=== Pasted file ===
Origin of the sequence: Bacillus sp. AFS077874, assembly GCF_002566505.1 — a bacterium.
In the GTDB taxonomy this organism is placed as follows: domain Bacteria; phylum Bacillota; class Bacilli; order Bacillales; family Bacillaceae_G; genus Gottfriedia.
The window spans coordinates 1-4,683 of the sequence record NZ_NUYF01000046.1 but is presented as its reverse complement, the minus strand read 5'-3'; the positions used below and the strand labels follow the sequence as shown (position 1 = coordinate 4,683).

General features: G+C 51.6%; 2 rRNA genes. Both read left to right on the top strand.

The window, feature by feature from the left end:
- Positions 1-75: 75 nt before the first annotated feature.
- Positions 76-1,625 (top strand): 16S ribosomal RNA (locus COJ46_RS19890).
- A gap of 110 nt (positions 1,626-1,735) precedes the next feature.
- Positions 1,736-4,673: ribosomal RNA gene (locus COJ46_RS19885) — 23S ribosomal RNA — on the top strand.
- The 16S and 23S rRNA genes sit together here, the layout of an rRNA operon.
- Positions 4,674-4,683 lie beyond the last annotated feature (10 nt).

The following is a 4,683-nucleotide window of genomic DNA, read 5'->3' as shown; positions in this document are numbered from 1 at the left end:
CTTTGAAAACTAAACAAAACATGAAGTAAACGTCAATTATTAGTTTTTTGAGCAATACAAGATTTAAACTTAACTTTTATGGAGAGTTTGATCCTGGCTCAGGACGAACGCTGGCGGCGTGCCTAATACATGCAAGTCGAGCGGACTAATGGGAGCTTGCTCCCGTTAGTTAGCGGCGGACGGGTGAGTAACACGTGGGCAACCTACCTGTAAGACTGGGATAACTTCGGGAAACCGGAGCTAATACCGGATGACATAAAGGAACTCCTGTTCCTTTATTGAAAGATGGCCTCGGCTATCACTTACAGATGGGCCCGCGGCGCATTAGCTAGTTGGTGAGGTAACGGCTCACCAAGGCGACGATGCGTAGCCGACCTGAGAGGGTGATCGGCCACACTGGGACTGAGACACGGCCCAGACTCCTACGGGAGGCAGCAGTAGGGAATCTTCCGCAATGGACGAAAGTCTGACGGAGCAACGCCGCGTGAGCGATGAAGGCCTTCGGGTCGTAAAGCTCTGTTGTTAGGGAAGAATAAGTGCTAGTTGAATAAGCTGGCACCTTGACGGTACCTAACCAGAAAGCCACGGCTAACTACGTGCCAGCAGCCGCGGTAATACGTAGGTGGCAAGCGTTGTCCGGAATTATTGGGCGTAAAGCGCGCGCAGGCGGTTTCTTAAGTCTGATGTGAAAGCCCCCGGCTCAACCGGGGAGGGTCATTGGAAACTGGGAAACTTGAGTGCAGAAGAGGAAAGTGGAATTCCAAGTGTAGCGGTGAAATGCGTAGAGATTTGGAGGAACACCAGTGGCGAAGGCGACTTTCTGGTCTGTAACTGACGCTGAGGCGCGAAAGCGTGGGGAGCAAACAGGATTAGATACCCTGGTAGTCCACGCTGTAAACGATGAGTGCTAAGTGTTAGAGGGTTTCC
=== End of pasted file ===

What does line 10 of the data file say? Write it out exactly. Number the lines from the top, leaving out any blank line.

- The 16S and 23S rRNA genes sit together here, the layout of an rRNA operon.